Winter Celebrations and Holidays Around the World

Christmas candle

Christmas candle | istockphoto

It’s difficult to miss the hustle and bustle in the city streets and the quantity of hanging lights from homes and trees. You’ve noticed how excited people become this time of year and you begin to wonder: What is the meaning behind many of these celebrations? Here is a brief look at some of the winter celebrations and holidays around the world.

Hanukkah – December 16 – December 24 (Dates are for 2014)

For eight days each November or December, Jews light a special candleholder called a menorah. They do it to remember an ancient miracle in which one day’s worth of oil burned for eight days in their temple. On Hanukkah, many Jews also eat special potato pancakes called latkes, sing songs, and spin a top called a dreidel to win chocolate coins, nuts, or raisins.

Christmas – December 25

People celebrate this Christian holiday by going to church and narrating the birth of Jesus Christ, the founder of Christianity. On this December day, families spend time together and start the morning by exchanging various gifts. In some parts of Europe, “star singers” go caroling — singing special Christmas songs — as they walk behind a huge star on a pole.

Chinese New Year – January 21 – February 20

Many Chinese children dress in new clothes to celebrate Chinese New Year. People carry lanterns and join in a huge parade led by a silk dragon, the Chinese symbol of strength. According to legend, the dragon hibernates most of the year, so people throw firecrackers to keep the dragon awake.

Kwanzaa – December 26 – January 1

Kwanzaa, a holiday which celebrates family, community, and culture. Celebrated annually from December 26th through January 1st. Kwanzaa is a more recent observance, known as First Fruits celebration, dating back to December 26, 1966 in Los Angeles, California. The First Fruits celebration dates back to ancient Egypt and Nubia times.


  1. What winter celebrations or holidays does your family share at home?
  2. Google search the following phrase: winter celebrations or winter holidays. What interesting research did you find?

Categories: History

Tags: , , , , ,

42 replies

  1. 1) Yes I have celebrations similar to the ones above.

    2) Winter Celebrations:

    Chinese New Year

    Chinese New Year is the most important of the traditional Chinese holidays. It falls on different dates each year, between January 21 and February 20. Visits to friends and family take place during this celebration. The color gold is said to bring wealth, and the color red is considered especially lucky. The New Year’s Eve dinner is very large and includes fish, noodles, and dumplings. Chinese New Year begins on February 19, 2015.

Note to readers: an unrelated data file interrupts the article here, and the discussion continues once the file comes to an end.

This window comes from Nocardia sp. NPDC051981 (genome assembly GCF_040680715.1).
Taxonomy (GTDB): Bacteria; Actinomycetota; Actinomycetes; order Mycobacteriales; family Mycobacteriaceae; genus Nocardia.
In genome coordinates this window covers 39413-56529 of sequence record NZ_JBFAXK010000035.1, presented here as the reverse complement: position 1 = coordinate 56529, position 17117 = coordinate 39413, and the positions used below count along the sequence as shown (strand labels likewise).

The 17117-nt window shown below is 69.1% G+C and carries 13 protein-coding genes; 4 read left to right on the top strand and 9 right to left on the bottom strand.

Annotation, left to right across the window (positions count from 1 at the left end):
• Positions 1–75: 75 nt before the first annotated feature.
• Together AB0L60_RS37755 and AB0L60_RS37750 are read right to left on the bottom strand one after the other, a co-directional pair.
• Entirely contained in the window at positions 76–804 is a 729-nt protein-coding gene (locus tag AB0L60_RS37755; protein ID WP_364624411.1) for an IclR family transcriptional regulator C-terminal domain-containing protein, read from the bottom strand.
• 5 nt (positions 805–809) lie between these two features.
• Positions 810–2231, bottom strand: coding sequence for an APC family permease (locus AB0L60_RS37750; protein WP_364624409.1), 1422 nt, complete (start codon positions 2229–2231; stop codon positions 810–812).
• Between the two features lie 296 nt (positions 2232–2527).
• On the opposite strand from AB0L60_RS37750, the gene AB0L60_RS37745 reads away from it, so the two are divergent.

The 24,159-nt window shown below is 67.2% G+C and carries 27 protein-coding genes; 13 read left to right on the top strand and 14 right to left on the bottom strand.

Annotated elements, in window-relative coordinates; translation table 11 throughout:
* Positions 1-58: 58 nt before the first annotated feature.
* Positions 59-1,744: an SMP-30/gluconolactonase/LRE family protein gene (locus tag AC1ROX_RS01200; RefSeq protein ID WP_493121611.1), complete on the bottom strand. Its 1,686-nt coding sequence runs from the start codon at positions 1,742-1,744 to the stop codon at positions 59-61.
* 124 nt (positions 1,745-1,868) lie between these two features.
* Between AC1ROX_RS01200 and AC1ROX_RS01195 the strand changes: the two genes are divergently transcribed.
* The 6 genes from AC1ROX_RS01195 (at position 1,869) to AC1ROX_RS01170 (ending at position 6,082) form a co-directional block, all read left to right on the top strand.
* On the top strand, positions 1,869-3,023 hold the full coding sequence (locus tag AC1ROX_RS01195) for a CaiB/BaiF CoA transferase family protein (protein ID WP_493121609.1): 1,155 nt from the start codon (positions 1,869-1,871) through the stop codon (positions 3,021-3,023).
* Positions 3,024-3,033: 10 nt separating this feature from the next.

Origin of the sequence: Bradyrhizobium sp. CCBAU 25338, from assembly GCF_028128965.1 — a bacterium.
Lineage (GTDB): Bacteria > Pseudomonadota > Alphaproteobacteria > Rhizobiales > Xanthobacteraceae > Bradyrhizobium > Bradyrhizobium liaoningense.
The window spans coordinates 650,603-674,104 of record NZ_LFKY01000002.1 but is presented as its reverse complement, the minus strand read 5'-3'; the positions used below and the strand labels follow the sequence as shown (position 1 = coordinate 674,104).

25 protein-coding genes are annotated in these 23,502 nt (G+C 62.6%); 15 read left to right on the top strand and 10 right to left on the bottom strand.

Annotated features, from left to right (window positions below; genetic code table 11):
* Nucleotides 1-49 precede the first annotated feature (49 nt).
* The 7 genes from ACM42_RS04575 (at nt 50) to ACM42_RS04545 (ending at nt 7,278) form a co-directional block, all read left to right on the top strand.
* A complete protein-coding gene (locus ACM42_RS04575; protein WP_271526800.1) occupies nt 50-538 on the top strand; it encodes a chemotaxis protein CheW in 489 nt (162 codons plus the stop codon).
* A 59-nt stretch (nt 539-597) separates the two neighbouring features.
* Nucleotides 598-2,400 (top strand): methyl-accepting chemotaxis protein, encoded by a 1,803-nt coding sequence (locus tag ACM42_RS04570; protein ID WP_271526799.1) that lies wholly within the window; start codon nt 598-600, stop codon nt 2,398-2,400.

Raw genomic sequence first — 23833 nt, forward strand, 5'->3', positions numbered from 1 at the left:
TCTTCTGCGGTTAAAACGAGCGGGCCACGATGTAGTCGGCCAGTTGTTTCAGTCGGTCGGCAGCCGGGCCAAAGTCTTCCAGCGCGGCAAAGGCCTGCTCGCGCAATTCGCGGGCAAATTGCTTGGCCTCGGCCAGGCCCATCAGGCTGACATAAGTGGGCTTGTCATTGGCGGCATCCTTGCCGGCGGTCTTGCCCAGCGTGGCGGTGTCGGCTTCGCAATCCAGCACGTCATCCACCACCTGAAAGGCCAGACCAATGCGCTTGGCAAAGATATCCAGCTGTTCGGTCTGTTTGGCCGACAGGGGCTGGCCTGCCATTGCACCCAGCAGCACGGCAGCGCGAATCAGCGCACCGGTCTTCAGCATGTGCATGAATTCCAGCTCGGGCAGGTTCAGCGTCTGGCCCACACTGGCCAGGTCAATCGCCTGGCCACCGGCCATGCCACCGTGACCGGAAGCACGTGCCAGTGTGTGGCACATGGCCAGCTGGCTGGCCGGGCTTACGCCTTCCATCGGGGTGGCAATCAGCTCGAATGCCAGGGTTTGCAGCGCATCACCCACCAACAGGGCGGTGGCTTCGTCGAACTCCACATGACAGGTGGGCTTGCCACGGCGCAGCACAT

Christmas is celebration of the birth of Jesus Christ. Christmas in the United States brings together many customs from other countries and cultures. Around the world, family members help to decorate the tree and home with bright lights, wreaths, candles, holly, mistletoe, and ornaments. On Christmas Eve, many people go to church. Also on Christmas Eve, Santa comes from the North Pole in a sleigh to deliver gifts; in Hawaii, it is said he arrives by boat; in Australia, the jolly man arrives on water skis; and In Ghana, he comes out of the jungle.


    Jewish people celebrate Hanukkah, a holiday honoring the Maccabees victory over King Antiochus, who forbid Jews to practice their religion. For eight nights, Hanukkah is celebrated with prayer, the lighting of the menorah, and food. A Hanukkah menorah has nine candles, a candle for every night, plus a helper candle. Children play games, sing songs, and exchange gifts. Potato pancakes, known as latkes in Yiddish, are traditionally associated with Hanukkah and are served with applesauce and sour cream. This year Hanukkah starts the evening of Tuesday, December 16 and the last night is Wednesday, December 24.


    On December 26, Kwanzaa is celebrated. It is a holiday to commemorate African heritage. Kwanzaa lasts a week during which participants gather with family and friends to exchange gifts and to light a series of black, red, and green candles, which symbolize the seven basic values of African American family life that are unity, self-determination, collective work and responsibility, cooperative economics, purpose, creativity, and faith.

    New Year’s Day

    New Year’s Day is the first day of the year in the Gregorian calendar on January 1. There are often fireworks at midnight to celebrate the new year. Commonly served in the southern part of the United States, black-eyed peas are thought to bring luck and prosperity for the new year, greens (usually collards) bring wealth, and pork because pigs root forward.

    Three Kings Day

    At the end of the Twelve Days of Christmas comes a day called the Epiphany, or Three Kings Day. This holiday is celebrated as the day the three wise men first saw baby Jesus and brought him gifts. On this day in Spain, many children get their Christmas presents. In Puerto Rico, before children go to sleep on January 5, they leave a box with hay under their beds so the kings will leave good presents. In France, a delicious “kings’ cake” known as La galette des rois is baked. Bakers hide a coin, jewel or little toy inside it.

    Winter Solstice

    The Winter Solstice occurs Sunday, December 21 this year. It is the shortest day of the year. People all over the world participate with festivals and celebrations. Long ago, people celebrated by lighting bonfires and candles to coax back the sun.